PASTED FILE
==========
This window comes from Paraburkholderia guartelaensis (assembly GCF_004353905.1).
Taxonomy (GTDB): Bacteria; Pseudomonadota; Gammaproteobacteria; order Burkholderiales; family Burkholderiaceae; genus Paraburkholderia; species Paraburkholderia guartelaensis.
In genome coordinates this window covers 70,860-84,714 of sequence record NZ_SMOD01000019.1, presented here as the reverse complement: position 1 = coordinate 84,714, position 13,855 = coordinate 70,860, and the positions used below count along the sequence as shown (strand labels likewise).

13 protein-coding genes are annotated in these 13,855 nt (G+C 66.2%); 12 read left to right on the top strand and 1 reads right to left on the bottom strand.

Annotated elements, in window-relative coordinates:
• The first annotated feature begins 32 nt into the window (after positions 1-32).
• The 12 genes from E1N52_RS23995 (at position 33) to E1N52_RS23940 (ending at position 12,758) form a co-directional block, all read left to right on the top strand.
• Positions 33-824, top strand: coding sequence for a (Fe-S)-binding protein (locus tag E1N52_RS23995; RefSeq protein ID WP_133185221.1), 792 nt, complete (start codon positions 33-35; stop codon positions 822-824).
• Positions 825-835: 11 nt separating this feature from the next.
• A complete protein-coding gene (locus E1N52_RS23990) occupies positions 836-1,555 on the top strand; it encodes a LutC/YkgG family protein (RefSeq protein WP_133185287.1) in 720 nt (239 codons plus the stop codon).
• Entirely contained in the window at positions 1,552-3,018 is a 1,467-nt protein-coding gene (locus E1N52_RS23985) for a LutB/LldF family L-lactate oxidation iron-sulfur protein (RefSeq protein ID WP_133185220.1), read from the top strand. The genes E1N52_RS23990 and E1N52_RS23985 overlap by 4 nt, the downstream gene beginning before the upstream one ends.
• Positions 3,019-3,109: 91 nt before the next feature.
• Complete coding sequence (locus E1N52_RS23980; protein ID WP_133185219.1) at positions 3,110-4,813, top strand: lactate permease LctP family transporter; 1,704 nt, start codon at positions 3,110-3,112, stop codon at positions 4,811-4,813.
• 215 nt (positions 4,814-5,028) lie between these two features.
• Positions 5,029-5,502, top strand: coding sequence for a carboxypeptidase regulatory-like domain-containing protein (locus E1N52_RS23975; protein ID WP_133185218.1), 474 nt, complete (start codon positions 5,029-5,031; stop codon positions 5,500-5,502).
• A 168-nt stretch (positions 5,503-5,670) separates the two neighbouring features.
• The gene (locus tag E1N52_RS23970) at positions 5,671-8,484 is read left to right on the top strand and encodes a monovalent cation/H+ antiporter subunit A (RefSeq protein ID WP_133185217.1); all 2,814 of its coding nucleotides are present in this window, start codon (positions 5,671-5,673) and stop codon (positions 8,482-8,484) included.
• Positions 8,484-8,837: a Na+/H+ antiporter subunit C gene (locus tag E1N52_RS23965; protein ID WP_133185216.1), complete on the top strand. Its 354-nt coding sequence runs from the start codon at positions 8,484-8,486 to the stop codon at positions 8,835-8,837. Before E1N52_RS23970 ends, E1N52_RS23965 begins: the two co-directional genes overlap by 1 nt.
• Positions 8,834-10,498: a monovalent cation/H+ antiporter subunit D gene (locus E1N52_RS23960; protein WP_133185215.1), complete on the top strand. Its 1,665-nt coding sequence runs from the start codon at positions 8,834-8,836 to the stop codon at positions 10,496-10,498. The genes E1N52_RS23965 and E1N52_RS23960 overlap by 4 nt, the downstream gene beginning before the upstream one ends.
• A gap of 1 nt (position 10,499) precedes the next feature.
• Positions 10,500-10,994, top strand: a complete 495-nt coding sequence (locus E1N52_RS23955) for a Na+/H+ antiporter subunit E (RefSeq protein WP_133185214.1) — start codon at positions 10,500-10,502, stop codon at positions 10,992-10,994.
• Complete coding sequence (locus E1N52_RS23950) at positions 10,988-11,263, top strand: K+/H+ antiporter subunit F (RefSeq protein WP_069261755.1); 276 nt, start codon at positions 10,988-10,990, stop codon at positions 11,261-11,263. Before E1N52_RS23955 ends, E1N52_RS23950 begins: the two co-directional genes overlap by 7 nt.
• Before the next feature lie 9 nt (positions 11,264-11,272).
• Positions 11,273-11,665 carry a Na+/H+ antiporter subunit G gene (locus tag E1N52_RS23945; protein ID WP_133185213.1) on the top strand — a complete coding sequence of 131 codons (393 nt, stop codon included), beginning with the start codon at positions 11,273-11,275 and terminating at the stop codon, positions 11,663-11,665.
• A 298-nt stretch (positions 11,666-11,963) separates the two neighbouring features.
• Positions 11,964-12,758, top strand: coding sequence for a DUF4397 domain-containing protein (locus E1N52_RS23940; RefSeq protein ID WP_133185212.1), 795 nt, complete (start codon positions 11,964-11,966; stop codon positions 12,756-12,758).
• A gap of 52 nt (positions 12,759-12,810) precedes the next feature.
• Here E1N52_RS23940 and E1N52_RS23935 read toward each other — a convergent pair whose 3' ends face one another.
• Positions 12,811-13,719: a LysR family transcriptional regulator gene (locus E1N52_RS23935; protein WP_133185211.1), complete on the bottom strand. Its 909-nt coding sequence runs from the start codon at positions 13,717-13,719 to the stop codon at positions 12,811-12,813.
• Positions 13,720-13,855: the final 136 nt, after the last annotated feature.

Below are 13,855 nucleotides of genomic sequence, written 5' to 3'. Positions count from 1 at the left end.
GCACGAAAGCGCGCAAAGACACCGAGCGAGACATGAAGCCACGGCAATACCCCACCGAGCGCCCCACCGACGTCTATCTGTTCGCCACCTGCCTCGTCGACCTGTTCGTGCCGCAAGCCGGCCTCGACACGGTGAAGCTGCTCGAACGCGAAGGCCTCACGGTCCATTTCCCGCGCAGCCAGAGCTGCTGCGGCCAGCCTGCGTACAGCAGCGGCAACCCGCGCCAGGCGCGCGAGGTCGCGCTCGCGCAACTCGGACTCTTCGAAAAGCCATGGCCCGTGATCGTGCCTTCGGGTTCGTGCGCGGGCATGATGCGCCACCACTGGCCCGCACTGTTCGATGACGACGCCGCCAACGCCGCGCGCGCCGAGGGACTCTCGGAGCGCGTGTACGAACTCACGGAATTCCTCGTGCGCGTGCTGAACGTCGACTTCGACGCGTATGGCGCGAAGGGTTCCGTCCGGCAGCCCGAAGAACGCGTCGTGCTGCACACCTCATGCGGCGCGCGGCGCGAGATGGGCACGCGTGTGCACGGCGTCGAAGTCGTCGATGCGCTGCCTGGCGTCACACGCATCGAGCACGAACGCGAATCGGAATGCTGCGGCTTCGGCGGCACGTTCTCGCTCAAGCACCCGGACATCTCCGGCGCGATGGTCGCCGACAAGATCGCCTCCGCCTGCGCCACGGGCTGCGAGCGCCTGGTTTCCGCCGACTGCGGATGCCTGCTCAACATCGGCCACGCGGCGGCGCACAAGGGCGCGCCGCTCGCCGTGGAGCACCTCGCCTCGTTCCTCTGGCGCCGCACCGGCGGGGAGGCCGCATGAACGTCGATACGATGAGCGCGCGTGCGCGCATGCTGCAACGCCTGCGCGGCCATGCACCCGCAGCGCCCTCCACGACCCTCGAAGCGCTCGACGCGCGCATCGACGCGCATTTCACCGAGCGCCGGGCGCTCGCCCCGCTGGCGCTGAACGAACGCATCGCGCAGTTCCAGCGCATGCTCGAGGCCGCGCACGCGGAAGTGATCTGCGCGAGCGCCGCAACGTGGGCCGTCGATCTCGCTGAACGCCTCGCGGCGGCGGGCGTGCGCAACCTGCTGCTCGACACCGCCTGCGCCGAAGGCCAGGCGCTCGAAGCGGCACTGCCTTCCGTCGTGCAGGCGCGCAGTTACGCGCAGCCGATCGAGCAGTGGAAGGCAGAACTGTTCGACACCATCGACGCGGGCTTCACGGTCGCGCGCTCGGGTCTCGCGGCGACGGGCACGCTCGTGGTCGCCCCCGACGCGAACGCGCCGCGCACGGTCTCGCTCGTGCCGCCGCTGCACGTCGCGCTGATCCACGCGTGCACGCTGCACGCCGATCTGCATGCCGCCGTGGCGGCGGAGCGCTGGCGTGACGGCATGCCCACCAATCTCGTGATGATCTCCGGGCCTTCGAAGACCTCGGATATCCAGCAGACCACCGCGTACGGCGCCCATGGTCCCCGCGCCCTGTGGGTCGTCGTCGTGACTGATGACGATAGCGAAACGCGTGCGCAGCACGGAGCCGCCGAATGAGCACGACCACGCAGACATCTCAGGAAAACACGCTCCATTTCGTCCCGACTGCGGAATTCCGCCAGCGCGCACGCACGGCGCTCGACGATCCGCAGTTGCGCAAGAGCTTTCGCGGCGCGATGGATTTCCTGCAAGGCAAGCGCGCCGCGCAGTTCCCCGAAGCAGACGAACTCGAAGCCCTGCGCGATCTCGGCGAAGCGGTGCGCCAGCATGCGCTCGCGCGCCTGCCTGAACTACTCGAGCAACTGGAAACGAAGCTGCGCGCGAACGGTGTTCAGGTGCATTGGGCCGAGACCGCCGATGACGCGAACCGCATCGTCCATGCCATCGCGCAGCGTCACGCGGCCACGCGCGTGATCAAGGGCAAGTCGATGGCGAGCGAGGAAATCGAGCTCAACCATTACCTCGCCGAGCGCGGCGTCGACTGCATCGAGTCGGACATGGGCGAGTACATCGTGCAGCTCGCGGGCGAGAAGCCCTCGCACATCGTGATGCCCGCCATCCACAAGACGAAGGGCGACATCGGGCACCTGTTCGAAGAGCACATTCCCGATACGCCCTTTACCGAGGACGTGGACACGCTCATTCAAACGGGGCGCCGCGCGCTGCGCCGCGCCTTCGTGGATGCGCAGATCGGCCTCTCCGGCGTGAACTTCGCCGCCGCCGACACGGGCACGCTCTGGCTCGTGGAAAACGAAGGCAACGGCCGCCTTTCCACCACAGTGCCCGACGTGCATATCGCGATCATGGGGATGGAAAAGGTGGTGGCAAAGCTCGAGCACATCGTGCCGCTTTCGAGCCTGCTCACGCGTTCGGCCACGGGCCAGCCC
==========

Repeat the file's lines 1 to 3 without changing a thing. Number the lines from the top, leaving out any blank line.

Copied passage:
This window comes from Paraburkholderia guartelaensis (assembly GCF_004353905.1).
Taxonomy (GTDB): Bacteria; Pseudomonadota; Gammaproteobacteria; order Burkholderiales; family Burkholderiaceae; genus Paraburkholderia; species Paraburkholderia guartelaensis.
In genome coordinates this window covers 70,860-84,714 of sequence record NZ_SMOD01000019.1, presented here as the reverse complement: position 1 = coordinate 84,714, position 13,855 = coordinate 70,860, and the positions used below count along the sequence as shown (strand labels likewise).